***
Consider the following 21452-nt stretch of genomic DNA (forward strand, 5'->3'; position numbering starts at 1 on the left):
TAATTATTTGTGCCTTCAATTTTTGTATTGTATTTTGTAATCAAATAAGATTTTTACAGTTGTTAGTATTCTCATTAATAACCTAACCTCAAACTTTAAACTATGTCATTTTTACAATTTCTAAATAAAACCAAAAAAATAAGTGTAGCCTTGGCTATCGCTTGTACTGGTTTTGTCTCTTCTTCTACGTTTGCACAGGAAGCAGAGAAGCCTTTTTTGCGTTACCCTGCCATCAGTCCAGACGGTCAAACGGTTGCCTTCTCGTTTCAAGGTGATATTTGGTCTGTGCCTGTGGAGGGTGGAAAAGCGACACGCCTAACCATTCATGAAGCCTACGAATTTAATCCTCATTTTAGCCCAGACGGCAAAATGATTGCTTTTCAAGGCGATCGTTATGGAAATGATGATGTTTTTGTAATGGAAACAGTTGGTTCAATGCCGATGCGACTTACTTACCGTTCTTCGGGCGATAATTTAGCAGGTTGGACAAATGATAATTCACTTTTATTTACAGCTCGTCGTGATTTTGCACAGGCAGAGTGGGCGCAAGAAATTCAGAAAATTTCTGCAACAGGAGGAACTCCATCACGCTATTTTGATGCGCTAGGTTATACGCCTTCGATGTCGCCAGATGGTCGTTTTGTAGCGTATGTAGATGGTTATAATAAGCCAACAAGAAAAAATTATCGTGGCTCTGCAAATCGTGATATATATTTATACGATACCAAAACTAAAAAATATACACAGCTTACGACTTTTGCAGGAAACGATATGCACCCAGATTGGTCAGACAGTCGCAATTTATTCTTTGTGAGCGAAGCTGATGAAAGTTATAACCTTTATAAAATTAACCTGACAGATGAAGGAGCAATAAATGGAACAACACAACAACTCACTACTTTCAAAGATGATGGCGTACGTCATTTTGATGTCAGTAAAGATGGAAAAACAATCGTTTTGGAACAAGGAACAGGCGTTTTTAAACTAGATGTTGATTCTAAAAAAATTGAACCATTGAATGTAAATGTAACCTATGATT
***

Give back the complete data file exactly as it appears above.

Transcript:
Consider the following 21452-nt stretch of genomic DNA (forward strand, 5'->3'; position numbering starts at 1 on the left):
TAATTATTTGTGCCTTCAATTTTTGTATTGTATTTTGTAATCAAATAAGATTTTTACAGTTGTTAGTATTCTCATTAATAACCTAACCTCAAACTTTAAACTATGTCATTTTTACAATTTCTAAATAAAACCAAAAAAATAAGTGTAGCCTTGGCTATCGCTTGTACTGGTTTTGTCTCTTCTTCTACGTTTGCACAGGAAGCAGAGAAGCCTTTTTTGCGTTACCCTGCCATCAGTCCAGACGGTCAAACGGTTGCCTTCTCGTTTCAAGGTGATATTTGGTCTGTGCCTGTGGAGGGTGGAAAAGCGACACGCCTAACCATTCATGAAGCCTACGAATTTAATCCTCATTTTAGCCCAGACGGCAAAATGATTGCTTTTCAAGGCGATCGTTATGGAAATGATGATGTTTTTGTAATGGAAACAGTTGGTTCAATGCCGATGCGACTTACTTACCGTTCTTCGGGCGATAATTTAGCAGGTTGGACAAATGATAATTCACTTTTATTTACAGCTCGTCGTGATTTTGCACAGGCAGAGTGGGCGCAAGAAATTCAGAAAATTTCTGCAACAGGAGGAACTCCATCACGCTATTTTGATGCGCTAGGTTATACGCCTTCGATGTCGCCAGATGGTCGTTTTGTAGCGTATGTAGATGGTTATAATAAGCCAACAAGAAAAAATTATCGTGGCTCTGCAAATCGTGATATATATTTATACGATACCAAAACTAAAAAATATACACAGCTTACGACTTTTGCAGGAAACGATATGCACCCAGATTGGTCAGACAGTCGCAATTTATTCTTTGTGAGCGAAGCTGATGAAAGTTATAACCTTTATAAAATTAACCTGACAGATGAAGGAGCAATAAATGGAACAACACAACAACTCACTACTTTCAAAGATGATGGCGTACGTCATTTTGATGTCAGTAAAGATGGAAAAACAATCGTTTTGGAACAAGGAACAGGCGTTTTTAAACTAGATGTTGATTCTAAAAAAATTGAACCATTGAATGTAAATGTAACCTATGATT